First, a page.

By Jimmy Hyams
Tony Vitello’s Diamond Vols have captured the imagination of the Tennessee fan base.
The regular-season home attendance record was shattered, as over 4,200 routinely showed up for SEC weekend series.
The old record for regular season attendance: 64,107 in 1997 with an average of 2,137 per game.
The new record: 154,818 this year with an average of 4,184 per game. All 38 home games had at least 3,500 fans. And 24 home games had over 4,000. UT set a weekend series record with 13,699 for Auburn (the previous record entering the season was 11,280). And a midweek game against Western Carolina attracted 4,607.
Counting postseason, the UT home attendance record was 81,804 set in 1995.
Stadium expansion helped with this year’s attendance figures. So did having the top-ranked team in the nation.
As a projected No. 1 seed in the NCAA Tournament, Tennessee will host a Regional next weekend, and, if it wins the regional, will host a Super Regional.
How many fans can UT cram into Lindsey Nelson Stadium for the postseason? Over 5,000? Over 6,000?
Tennessee athletic director Danny White isn’t sure, but he doesn’t want to make it uncomfortable for those in attendance.
“We’re trying to make sure we’re balanced,’’ White said in an exclusive interview Tuesday on SportsTalk, WNML radio. “We want to get as many in the stadium as possible. … But we don’t want to get too crazy by adding more standing-room-only tickets, adding more facility concerns about the experience.’’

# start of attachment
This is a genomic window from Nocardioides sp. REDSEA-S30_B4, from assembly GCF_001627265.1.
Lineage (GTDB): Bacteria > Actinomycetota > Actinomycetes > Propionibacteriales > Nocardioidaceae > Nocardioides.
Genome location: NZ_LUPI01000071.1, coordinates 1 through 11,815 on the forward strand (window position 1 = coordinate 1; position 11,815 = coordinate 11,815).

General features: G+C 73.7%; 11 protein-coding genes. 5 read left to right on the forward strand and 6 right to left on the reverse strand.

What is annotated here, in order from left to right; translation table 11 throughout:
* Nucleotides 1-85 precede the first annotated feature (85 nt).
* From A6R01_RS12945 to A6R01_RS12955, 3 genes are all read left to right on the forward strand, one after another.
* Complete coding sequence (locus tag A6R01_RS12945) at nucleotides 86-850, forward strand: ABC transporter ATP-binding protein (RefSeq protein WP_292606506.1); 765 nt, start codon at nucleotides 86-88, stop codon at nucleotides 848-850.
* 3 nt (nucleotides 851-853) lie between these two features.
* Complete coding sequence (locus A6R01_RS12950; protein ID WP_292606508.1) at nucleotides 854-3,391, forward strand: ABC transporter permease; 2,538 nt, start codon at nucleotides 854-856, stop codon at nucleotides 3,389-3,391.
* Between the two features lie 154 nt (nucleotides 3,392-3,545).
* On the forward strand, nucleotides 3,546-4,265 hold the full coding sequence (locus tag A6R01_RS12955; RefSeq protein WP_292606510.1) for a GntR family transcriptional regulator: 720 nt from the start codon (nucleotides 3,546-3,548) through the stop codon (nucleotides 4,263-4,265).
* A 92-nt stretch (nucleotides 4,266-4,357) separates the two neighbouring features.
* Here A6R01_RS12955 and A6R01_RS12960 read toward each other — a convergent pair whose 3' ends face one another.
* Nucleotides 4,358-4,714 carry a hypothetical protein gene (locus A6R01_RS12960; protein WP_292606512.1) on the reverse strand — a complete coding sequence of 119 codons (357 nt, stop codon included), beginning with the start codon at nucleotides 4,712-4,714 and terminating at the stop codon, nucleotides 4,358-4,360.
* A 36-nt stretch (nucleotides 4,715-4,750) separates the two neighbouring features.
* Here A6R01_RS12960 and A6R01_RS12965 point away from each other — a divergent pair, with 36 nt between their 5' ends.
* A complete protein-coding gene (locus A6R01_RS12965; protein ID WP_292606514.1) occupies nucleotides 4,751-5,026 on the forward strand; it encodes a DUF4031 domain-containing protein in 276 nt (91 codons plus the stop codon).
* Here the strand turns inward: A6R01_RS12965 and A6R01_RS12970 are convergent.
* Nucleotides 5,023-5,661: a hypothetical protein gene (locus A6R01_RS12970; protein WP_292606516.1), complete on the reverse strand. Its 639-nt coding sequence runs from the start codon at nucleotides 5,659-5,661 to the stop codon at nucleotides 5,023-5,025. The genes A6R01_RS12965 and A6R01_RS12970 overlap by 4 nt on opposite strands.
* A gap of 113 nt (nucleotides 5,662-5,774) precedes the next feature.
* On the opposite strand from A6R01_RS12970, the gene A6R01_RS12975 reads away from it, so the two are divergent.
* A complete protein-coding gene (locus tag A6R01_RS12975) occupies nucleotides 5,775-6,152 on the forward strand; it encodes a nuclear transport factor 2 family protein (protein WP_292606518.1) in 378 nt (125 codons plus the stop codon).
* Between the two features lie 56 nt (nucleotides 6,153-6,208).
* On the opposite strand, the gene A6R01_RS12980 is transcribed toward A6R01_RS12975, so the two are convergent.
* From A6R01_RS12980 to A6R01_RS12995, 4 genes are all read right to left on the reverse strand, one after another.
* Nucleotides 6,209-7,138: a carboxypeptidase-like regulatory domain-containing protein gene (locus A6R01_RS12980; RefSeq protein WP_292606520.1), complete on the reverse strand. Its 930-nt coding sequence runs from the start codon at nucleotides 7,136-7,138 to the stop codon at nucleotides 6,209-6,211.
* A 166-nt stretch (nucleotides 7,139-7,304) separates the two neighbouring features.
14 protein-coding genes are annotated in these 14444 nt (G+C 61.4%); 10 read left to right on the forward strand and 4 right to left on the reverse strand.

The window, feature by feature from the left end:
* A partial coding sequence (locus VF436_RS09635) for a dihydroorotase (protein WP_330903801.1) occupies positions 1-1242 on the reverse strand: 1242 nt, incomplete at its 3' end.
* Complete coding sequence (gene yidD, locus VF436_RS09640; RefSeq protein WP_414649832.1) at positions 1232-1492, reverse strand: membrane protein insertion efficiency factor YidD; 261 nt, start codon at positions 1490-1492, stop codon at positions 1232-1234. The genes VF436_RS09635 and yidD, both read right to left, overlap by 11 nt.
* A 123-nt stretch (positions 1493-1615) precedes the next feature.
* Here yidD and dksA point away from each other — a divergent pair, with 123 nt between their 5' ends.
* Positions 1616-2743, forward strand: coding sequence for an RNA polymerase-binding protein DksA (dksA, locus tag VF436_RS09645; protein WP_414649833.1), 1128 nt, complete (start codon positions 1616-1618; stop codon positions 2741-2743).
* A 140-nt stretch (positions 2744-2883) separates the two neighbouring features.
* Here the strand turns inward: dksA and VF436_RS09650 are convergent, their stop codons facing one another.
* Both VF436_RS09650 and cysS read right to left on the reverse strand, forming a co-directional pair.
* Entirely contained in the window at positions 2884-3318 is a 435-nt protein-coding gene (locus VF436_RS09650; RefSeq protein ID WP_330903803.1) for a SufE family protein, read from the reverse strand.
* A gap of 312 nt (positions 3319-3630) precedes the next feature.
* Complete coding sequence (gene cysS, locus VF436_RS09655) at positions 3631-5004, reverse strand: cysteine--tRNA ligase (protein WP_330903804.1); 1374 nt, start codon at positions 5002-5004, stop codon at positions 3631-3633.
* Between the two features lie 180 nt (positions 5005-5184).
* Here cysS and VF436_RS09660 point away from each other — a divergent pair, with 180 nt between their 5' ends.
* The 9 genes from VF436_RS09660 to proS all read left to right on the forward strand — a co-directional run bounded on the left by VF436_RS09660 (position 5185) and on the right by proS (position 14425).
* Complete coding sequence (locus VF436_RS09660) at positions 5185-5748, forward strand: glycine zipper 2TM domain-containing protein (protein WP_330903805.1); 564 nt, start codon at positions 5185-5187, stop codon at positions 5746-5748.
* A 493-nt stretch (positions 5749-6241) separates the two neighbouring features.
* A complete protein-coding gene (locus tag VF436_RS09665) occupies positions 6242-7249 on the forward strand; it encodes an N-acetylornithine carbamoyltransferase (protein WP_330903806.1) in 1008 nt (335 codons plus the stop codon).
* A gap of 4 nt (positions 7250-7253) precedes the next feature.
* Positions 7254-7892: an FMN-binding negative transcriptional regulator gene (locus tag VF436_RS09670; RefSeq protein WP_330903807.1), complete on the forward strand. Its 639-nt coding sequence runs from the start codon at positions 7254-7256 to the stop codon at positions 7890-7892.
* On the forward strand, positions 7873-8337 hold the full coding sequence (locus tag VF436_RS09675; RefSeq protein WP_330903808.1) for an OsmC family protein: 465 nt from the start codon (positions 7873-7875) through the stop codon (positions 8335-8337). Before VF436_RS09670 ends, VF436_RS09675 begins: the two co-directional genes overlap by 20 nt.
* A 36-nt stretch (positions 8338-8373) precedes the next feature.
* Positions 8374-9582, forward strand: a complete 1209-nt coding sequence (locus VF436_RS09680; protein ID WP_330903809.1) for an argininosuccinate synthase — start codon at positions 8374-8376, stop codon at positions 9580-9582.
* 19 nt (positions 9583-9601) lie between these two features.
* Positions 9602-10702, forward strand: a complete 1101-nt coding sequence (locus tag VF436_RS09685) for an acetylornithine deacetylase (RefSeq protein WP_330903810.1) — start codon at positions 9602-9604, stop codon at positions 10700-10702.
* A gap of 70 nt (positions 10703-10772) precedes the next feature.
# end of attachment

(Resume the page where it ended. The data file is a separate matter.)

In other words, he doesn’t want excessive lines at the concession stands or restrooms.
“Our infrastructure can only handle so much,’’ White said. “We don’t want to cause a negative experience. … When we improve the infrastructure, then we can have bigger crowds.’’
Tennessee had a block party at last year’s Regionals and the atmosphere was amazing.
“Even if it was just as electric as last year, it would be phenomenal,’’ White said of UT hosting a Regional. “I don’t know if it gets better than the atmosphere we had last year, but we just might beat it. I can’t wait. I think it will be so much fun.
“I think the fans will exceed expectations. The players give them a show. I think it will be awesome.’’
Ticket prices on the secondary market have been astronomical. Some weekend games have gone for over $300. Some weekday games have gone for at least $115.
If someone had told White before the season that some weekday games would go for $115, what would he have said?
“I would have said, `Is that all?’’’ White responded. “I’m obviously kidding. It’s amazing what’s happening in baseball. It’s the passion of the fan base.
“It didn’t take me long to realize it’s the best fan base in college sports and they respond to all of our sports.
“I know our student-athletes feel that and it motivates them to compete. It motivates all of us to deliver what this University deserves and state deserves, which is the best athletic department in the country.’’
On another topic, a recent study showed Tennessee had the best winning percentage covering all sports in the SEC: .672.
No other SEC team was above .600.
That’s music to White’s ears.
“I’m a competitor,’’ White said. “I know our fans are competitors. Most importantly, our coaches and student-athletes are competitors.
“That’s where we should be. That’s where the Tennessee brand should be. I’m excited we’re there that early (in White’s tenure; he was hired January 2021). And restoring the Power T and bringing us back to where we want to be, where it needs to be.
“We have early momentum, but we’ve ’ve got a lot of work to do to be sustainable, where we can expect this kind of year, year in and year out.
“The coaches are doing a great job of overdelivering. I’m thrilled about it. It’s been a phenomenal year.’’
And with baseball entering the postseason, and track and field headed to the NCAAs, it could get even better.